2. What do you hope will be the standards for clinicians’ self-care practices ten years from now?

A Self-Care Model

A comprehensive self-care model spans several conceptual levels and includes a broad direction, reflected in acknowledgement of your deeply held values and personal mission, self-care strategies that provide broad guidance across situations, and specific self-care techniques that you use every day.

Your self-care plan should begin with reflection on your personal values and keep you connected to your purpose. These values guide your life and your work, and culminate in a personal mission statement. For example, the values of freedom, vitality, authenticity, and growth might coincide with a personal mission statement “to practice psychotherapy with compassion, dignity, and skill in order to promote growth in clients.” Intermediate (between specific techniques and broad vision) strategies serve a guiding role in applying self-care principles across situations, and serve to support your higher mission and values.

Some of the strategies, derived from Prochaska’s Transtheoretical Model of Change, you might consider are:

  • Self-awareness: increasing information about yourself through consciousness-raising activities that facilitate the development of insight, spiritual growth, etc.
  • Counter-conditioning: consider alternate ways of being different from the ways therapists are conditioned to be in the world. For example, consider a “My Greatest Moments in Therapy” journal to complement the common standard of focusing exclusively on solving client problems and treatment difficulties. Consider exercise to counter the effects of sitting most of the day.
  • Self-liberation: make the choice to change and take personal responsibility for the self-care program you want. Acknowledge and accept the burden to replenish yourself both professionally and personally.
  • Appreciate the rewards: refocus on the rewards associated with clinical work that bring you life and
    vitality. Look for ways to create a greater sense of freedom and independence in your work.

Carroll, Gilroy, & Murra (1999) have proposed a four part model of self-care techniques. Having specific techniques that you utilize in each area of the model provides for a self-care plan that is both comprehensive and rejuvenating.

  1. Intrapersonal Work: the focus of this part of the model is on increasing your self-awareness. Some specific techniques you might utilize could be participating in activities that increase your sense of spirituality, noticing how your values are reflected in your work and your life, scheduling time to reflect on your self-care plans, understanding where you are developmentally as an adult or as a practitioner, doing personal journaling, or participating your own therapy.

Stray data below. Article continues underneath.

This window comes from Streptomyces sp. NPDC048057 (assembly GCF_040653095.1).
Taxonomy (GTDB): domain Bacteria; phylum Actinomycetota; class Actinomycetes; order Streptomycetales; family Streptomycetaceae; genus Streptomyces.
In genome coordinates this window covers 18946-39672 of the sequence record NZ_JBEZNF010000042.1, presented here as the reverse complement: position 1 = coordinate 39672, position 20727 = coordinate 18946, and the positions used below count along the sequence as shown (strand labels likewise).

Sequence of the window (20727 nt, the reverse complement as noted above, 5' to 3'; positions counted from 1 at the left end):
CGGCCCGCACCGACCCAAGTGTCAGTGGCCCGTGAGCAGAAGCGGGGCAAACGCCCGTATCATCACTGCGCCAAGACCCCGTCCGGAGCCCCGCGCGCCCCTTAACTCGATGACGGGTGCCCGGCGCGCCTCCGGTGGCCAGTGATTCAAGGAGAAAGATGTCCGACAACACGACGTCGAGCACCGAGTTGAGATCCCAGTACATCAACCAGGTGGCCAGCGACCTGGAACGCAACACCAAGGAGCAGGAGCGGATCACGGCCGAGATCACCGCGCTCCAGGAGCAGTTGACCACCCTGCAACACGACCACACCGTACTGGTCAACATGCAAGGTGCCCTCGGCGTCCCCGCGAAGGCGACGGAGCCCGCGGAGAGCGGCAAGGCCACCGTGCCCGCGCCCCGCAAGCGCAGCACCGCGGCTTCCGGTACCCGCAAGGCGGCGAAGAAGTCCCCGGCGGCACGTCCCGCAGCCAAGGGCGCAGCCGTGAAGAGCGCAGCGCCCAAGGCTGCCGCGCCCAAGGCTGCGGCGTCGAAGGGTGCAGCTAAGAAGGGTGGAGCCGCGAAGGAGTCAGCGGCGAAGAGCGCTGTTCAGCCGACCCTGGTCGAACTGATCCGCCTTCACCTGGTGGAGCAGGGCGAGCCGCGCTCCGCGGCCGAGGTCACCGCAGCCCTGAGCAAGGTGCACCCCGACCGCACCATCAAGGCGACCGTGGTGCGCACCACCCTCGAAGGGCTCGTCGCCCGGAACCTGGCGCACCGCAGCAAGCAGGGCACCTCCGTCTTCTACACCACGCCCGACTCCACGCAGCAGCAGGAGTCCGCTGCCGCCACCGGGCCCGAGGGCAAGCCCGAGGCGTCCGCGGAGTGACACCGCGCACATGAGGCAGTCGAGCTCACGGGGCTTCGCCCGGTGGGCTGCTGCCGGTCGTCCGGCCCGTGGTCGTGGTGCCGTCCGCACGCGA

2. Professional Development: the focus of this part of the model is to continue to develop and renew as a clinician. Some specific techniques you might utilize could be attending case consultations, completing your continuing education units in classes that are interesting or altogether different from anything you’ve tried before, serving in your local association, connecting or serving in your local community, or developing your own continuing education courses.
  3. Physical and Recreational Activities: the focus of this part of the model is to have some fun with activities that are not work-related. You might enjoy an exercise program, vacations and travel, hobbies or other activities, taking time off for no specific purpose, reading, etc.
  4. Interpersonal Support: the focus of this part of the model is to maintain healthy relationships that support your well being. Maintaining a healthy relationship with your partner, family, and friends
    can serve you well in difficult times. You might spend time with family and make time for good friends, including close relationships with peers who support you and your work.

Research has demonstrated that clinicians utilize a number of self-care techniques in their personal self-care plans. Kramen-Kahn and Hansen (1998) surveyed 700 psychotherapists from a stratified, national random sample of the National Register regarding their coping strategies. The percent endorsing specific career sustaining behaviors are as follows:

  • 82% maintain a sense of humor
  • 75% perceive client problems as interesting
  • 71% feel renewed from leisure activities
  • 70% use of leisure activities to relax
  • 68% maintain objectivity about clients
  • 62% use of solitary renewing activities

Mahoney (1997) found that mental health professionals endorsed previous year self-care activities in a wide variety of areas:

  • 87% engaged in a hobby or reading for pleasure
  • 84% taken pleasure trips or vacations
  • 85% attended movies, artistic events, or museums
  • 78% engaged in physical exercise
  • 64% participated in peer supervision
  • 50% played recreational games
  • 52% practiced meditation or prayer
  • 43% engaged in volunteer work for a worthy cause
  • 28% been a client in personal therapy
  • 27% received massage or chiropractic services